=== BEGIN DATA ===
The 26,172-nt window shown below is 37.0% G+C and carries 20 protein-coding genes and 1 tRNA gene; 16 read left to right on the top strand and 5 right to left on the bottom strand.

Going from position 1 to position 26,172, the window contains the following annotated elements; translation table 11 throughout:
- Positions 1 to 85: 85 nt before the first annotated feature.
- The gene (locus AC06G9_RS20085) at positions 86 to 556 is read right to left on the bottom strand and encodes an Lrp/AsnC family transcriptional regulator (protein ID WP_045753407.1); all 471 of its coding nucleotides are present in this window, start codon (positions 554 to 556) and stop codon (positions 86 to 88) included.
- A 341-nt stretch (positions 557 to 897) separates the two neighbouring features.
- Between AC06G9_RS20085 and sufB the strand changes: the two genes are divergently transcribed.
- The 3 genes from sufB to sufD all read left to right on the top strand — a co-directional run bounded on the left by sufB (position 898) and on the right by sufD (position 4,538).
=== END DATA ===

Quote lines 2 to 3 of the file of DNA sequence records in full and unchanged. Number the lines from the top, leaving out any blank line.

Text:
Going from position 1 to position 26,172, the window contains the following annotated elements; translation table 11 throughout:
- Positions 1 to 85: 85 nt before the first annotated feature.